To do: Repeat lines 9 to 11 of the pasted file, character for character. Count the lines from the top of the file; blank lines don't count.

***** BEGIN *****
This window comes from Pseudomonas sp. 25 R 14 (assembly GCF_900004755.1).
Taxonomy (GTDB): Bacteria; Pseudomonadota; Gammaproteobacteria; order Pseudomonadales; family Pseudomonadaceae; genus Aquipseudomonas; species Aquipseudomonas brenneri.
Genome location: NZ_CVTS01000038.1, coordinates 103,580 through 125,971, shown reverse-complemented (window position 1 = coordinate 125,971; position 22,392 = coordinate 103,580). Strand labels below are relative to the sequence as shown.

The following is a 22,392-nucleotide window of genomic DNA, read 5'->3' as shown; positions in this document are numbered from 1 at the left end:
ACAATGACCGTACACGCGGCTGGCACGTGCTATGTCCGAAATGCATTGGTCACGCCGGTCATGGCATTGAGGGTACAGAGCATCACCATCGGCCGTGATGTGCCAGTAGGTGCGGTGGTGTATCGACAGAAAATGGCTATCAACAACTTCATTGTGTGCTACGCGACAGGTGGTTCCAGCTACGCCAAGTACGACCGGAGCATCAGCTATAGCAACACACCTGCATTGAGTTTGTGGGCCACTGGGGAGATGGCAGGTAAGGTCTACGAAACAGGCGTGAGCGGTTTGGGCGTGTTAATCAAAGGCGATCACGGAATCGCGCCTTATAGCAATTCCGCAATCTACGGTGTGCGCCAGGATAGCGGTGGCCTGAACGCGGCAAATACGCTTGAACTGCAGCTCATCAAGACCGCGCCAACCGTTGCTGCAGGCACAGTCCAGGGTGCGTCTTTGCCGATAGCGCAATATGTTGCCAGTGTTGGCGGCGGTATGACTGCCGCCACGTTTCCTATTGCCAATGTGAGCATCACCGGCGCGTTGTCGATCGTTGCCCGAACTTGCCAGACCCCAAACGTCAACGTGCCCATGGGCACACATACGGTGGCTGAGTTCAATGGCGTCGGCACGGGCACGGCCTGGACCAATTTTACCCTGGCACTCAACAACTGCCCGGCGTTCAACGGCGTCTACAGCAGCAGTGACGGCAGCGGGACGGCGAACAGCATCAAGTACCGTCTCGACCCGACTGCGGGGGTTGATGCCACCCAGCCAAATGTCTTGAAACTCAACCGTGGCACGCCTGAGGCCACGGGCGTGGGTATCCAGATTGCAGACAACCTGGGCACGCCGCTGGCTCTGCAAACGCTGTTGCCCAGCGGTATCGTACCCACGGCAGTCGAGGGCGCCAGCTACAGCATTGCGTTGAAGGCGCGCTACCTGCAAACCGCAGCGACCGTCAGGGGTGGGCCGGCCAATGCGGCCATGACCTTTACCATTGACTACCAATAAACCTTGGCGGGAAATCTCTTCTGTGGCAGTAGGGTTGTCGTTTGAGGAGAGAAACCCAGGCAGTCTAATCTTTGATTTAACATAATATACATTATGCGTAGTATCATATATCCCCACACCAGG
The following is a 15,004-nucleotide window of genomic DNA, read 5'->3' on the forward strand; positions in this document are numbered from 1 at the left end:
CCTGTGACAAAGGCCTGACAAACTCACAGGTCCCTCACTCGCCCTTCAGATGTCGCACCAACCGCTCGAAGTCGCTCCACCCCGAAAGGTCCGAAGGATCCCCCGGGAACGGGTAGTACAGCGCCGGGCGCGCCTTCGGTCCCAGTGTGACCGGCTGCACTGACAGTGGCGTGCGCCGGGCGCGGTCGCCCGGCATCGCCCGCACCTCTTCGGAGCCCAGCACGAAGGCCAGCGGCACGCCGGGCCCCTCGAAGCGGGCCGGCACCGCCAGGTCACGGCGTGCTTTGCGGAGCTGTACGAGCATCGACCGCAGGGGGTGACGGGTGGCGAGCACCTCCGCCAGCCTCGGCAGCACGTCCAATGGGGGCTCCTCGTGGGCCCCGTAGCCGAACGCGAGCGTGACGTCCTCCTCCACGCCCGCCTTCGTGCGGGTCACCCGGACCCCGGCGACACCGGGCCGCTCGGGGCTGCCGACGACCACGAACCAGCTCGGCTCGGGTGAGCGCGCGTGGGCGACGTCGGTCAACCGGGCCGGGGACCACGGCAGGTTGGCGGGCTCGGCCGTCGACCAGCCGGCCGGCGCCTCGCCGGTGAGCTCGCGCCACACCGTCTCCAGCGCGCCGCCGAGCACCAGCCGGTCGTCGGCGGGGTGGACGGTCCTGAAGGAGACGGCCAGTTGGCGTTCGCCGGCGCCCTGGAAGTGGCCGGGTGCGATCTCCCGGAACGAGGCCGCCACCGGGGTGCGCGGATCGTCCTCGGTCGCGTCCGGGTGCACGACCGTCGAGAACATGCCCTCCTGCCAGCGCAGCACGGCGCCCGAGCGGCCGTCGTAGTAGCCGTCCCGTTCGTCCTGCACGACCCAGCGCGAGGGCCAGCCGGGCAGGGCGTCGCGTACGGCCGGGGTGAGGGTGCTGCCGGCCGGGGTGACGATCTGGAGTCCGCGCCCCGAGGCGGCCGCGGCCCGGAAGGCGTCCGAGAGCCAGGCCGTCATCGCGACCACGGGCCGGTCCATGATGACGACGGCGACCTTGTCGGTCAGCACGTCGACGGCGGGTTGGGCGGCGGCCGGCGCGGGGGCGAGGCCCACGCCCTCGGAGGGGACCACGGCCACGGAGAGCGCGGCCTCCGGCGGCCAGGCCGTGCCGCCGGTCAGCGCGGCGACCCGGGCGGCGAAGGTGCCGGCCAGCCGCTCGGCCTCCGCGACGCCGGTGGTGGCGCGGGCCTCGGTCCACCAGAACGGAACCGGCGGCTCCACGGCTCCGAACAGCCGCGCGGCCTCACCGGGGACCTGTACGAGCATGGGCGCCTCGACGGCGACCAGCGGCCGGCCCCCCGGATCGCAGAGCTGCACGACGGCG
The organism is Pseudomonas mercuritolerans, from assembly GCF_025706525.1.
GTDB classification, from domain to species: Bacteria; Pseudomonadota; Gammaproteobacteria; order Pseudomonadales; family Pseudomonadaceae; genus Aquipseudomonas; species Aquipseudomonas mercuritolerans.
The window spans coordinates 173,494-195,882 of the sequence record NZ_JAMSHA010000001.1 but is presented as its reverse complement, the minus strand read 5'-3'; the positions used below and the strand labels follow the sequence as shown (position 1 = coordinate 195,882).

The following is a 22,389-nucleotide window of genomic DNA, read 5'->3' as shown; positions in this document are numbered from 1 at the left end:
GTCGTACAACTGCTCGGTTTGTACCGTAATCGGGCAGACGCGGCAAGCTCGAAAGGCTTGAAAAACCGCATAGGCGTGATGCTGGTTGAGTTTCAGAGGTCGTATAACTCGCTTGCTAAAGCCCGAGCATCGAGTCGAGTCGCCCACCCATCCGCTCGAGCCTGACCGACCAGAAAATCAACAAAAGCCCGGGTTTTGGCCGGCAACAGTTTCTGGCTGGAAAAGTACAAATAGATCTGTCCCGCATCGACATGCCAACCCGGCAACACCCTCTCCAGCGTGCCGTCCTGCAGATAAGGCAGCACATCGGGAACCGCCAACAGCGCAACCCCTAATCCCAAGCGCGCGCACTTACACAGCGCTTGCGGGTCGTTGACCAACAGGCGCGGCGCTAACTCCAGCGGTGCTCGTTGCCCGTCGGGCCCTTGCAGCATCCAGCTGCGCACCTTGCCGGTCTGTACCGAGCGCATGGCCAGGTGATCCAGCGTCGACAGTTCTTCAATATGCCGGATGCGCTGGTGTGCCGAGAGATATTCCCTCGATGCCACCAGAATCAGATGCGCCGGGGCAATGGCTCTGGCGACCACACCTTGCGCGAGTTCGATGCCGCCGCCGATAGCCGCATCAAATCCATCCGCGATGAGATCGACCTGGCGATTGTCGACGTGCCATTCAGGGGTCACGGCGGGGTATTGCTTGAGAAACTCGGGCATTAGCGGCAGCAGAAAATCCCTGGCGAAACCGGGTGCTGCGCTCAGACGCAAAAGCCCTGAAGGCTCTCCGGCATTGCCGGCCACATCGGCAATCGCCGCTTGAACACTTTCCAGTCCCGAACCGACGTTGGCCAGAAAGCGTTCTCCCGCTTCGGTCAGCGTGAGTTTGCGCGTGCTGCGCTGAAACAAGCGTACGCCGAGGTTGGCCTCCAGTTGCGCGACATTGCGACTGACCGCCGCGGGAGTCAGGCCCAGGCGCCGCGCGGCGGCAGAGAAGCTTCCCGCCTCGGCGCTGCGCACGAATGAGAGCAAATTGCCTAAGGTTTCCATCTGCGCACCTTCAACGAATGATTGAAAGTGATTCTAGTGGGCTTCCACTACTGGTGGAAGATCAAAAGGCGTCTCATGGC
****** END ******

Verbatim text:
GTDB classification, from domain to species: Bacteria; Pseudomonadota; Gammaproteobacteria; order Pseudomonadales; family Pseudomonadaceae; genus Aquipseudomonas; species Aquipseudomonas mercuritolerans.
The window spans coordinates 173,494-195,882 of the sequence record NZ_JAMSHA010000001.1 but is presented as its reverse complement, the minus strand read 5'-3'; the positions used below and the strand labels follow the sequence as shown (position 1 = coordinate 195,882).

The following is a 22,389-nucleotide window of genomic DNA, read 5'->3' as shown; positions in this document are numbered from 1 at the left end: